Before the budget squeeze, governments led by both the Conservative and Labour parties achieved progress on childhood poverty. The number of minors living in “relative poverty” fell by roughly 800,000, to 3.5 million, between 1998 and 2012.
But the trend began to reverse in 2012, the year Parliament passed the Welfare Reform Act, a central plank of austerity: Since then, about 600,000 children have fallen back into “relative poverty.” During the same period, the number of children requiring food handouts from the Trussell Trust, the country’s largest network of food banks, has more than tripled.
It is not just the jobless and their families who are suffering. Roughly two-thirds of poor children have at least one parent who works, the Institute for Fiscal Studies has said.
That has forced the police to shoulder responsibility for a number of social pathologies that used to be handled by agencies that have been shrunken or eliminated altogether under austerity — adding to the burden on already stretched police forces.
Is a new benefits system causing food shortages?
The Trussell Trust, a charity, did find that the use of food banks picked up much more in areas where the new system, called universal credit, was in place than in areas where it wasn’t.
Announced in 2010, the universal credit system merged six separate benefits into a single payment, supposedly to simplify the claims process and to reduce benefits gradually as people earned more from work.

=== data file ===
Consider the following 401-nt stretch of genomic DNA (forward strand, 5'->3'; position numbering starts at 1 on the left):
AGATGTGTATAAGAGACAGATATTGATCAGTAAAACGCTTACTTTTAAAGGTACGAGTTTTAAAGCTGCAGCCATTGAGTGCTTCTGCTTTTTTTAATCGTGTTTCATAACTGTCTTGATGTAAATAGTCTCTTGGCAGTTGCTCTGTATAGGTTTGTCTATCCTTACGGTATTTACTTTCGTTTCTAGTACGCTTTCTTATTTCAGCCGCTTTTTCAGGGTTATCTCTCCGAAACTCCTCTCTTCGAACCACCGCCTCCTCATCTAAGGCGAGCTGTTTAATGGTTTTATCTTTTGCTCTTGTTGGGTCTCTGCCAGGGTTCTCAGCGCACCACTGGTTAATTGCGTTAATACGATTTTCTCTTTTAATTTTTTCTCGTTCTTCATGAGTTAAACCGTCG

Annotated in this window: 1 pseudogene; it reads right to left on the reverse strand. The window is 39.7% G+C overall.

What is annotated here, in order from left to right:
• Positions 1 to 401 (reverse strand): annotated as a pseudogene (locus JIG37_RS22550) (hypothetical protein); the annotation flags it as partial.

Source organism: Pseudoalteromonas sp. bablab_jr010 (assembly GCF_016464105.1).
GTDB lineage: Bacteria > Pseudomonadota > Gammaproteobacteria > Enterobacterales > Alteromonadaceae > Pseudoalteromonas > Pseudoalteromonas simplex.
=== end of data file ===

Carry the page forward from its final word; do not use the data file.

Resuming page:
But its introduction, by the government’s own admission, was mangled. The system forced people to wait five weeks for their first payment, a painfully long delay that threw many families into debt.
The system was supposed to be fully operational two years ago, but the deadline has been extended to the end of 2023. The opposition Labour Party has called for the rollout to be stopped altogether.
So is austerity really ending?
“People need to know that the austerity is over and that their hard work has paid off,” Mrs. May said last October, though she offered few details about how quickly public service and welfare budgets would grow.
To be charitable, she was probably assuming that Britain would leave the European Union in an orderly fashion that would largely protect the economy from harsh shocks. Now, that does not seem as certain.
In almost any case, however, Brexit is likely to put a damper on economic growth, cutting tax revenues. That would seem to promise tighter budgets and additional problems for the poor, especially for young people, because living costs are likely to rise and aid money from Brussels for deprived areas will dry up.
And the Institute for Fiscal Studies has said the government would have to spend at least $16 billion above current projections to truly end austerity. And even that level of outlay, the group’s director told the BBC, might hardly be noticed.
“We’ve had 40 billion pounds of cuts to department spending and cuts of 30 percent and 40 percent to some budget items,” the equivalent of more than $50 billion, the director, Paul Johnson, said. Even if the chancellor were to stop cutting, he added, “it’s still not going to feel great in a lot of areas.”